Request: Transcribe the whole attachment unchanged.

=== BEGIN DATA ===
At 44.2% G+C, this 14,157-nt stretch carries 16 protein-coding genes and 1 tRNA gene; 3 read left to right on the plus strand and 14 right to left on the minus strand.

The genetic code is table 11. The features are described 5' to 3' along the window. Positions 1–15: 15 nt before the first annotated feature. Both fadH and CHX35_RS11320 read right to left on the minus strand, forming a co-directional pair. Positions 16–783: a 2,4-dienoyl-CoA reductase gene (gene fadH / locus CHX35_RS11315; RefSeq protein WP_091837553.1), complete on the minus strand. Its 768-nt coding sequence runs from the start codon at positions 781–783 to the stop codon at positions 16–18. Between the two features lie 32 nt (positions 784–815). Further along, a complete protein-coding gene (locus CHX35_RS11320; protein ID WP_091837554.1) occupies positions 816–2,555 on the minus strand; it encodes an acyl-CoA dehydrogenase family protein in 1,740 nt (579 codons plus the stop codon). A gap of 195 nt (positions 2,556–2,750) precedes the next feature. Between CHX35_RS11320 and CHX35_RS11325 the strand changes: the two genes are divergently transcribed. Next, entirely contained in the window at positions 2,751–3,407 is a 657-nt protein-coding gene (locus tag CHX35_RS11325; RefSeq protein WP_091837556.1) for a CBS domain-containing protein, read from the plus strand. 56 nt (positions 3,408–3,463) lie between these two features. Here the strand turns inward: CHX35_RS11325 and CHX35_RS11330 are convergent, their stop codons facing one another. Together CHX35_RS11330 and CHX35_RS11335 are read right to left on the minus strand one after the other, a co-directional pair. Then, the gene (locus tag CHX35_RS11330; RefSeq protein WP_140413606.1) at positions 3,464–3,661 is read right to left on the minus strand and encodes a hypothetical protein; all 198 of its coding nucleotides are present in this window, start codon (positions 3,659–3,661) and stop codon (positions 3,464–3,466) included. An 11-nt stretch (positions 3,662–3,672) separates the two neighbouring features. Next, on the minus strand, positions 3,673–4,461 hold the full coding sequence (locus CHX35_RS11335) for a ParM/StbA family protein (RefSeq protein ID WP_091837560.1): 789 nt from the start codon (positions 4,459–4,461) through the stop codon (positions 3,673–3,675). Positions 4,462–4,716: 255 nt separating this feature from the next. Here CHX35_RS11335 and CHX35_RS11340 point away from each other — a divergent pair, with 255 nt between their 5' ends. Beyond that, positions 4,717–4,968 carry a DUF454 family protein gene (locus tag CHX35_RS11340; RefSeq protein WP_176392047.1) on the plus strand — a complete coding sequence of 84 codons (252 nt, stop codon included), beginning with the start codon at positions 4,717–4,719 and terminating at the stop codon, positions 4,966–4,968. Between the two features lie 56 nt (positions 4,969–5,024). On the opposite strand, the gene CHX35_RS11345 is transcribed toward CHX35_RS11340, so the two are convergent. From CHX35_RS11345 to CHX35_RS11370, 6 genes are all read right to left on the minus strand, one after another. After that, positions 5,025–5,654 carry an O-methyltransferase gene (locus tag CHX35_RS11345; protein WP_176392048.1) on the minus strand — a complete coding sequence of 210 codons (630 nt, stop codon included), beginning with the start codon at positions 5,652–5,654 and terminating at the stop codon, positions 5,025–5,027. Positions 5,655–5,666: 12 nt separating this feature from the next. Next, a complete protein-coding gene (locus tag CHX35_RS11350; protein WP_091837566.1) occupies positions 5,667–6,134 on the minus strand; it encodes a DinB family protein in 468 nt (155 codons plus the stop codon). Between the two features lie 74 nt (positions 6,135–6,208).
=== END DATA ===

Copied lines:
At 44.2% G+C, this 14,157-nt stretch carries 16 protein-coding genes and 1 tRNA gene; 3 read left to right on the plus strand and 14 right to left on the minus strand.

The genetic code is table 11. The features are described 5' to 3' along the window. Positions 1–15: 15 nt before the first annotated feature. Both fadH and CHX35_RS11320 read right to left on the minus strand, forming a co-directional pair. Positions 16–783: a 2,4-dienoyl-CoA reductase gene (gene fadH / locus CHX35_RS11315; RefSeq protein WP_091837553.1), complete on the minus strand. Its 768-nt coding sequence runs from the start codon at positions 781–783 to the stop codon at positions 16–18. Between the two features lie 32 nt (positions 784–815). Further along, a complete protein-coding gene (locus CHX35_RS11320; protein ID WP_091837554.1) occupies positions 816–2,555 on the minus strand; it encodes an acyl-CoA dehydrogenase family protein in 1,740 nt (579 codons plus the stop codon). A gap of 195 nt (positions 2,556–2,750) precedes the next feature. Between CHX35_RS11320 and CHX35_RS11325 the strand changes: the two genes are divergently transcribed. Next, entirely contained in the window at positions 2,751–3,407 is a 657-nt protein-coding gene (locus tag CHX35_RS11325; RefSeq protein WP_091837556.1) for a CBS domain-containing protein, read from the plus strand. 56 nt (positions 3,408–3,463) lie between these two features. Here the strand turns inward: CHX35_RS11325 and CHX35_RS11330 are convergent, their stop codons facing one another. Together CHX35_RS11330 and CHX35_RS11335 are read right to left on the minus strand one after the other, a co-directional pair. Then, the gene (locus tag CHX35_RS11330; RefSeq protein WP_140413606.1) at positions 3,464–3,661 is read right to left on the minus strand and encodes a hypothetical protein; all 198 of its coding nucleotides are present in this window, start codon (positions 3,659–3,661) and stop codon (positions 3,464–3,466) included. An 11-nt stretch (positions 3,662–3,672) separates the two neighbouring features. Next, on the minus strand, positions 3,673–4,461 hold the full coding sequence (locus CHX35_RS11335) for a ParM/StbA family protein (RefSeq protein ID WP_091837560.1): 789 nt from the start codon (positions 4,459–4,461) through the stop codon (positions 3,673–3,675). Positions 4,462–4,716: 255 nt separating this feature from the next. Here CHX35_RS11335 and CHX35_RS11340 point away from each other — a divergent pair, with 255 nt between their 5' ends. Beyond that, positions 4,717–4,968 carry a DUF454 family protein gene (locus tag CHX35_RS11340; RefSeq protein WP_176392047.1) on the plus strand — a complete coding sequence of 84 codons (252 nt, stop codon included), beginning with the start codon at positions 4,717–4,719 and terminating at the stop codon, positions 4,966–4,968. Between the two features lie 56 nt (positions 4,969–5,024). On the opposite strand, the gene CHX35_RS11345 is transcribed toward CHX35_RS11340, so the two are convergent. From CHX35_RS11345 to CHX35_RS11370, 6 genes are all read right to left on the minus strand, one after another. After that, positions 5,025–5,654 carry an O-methyltransferase gene (locus tag CHX35_RS11345; protein WP_176392048.1) on the minus strand — a complete coding sequence of 210 codons (630 nt, stop codon included), beginning with the start codon at positions 5,652–5,654 and terminating at the stop codon, positions 5,025–5,027. Positions 5,655–5,666: 12 nt separating this feature from the next. Next, a complete protein-coding gene (locus tag CHX35_RS11350; protein WP_091837566.1) occupies positions 5,667–6,134 on the minus strand; it encodes a DinB family protein in 468 nt (155 codons plus the stop codon). Between the two features lie 74 nt (positions 6,135–6,208).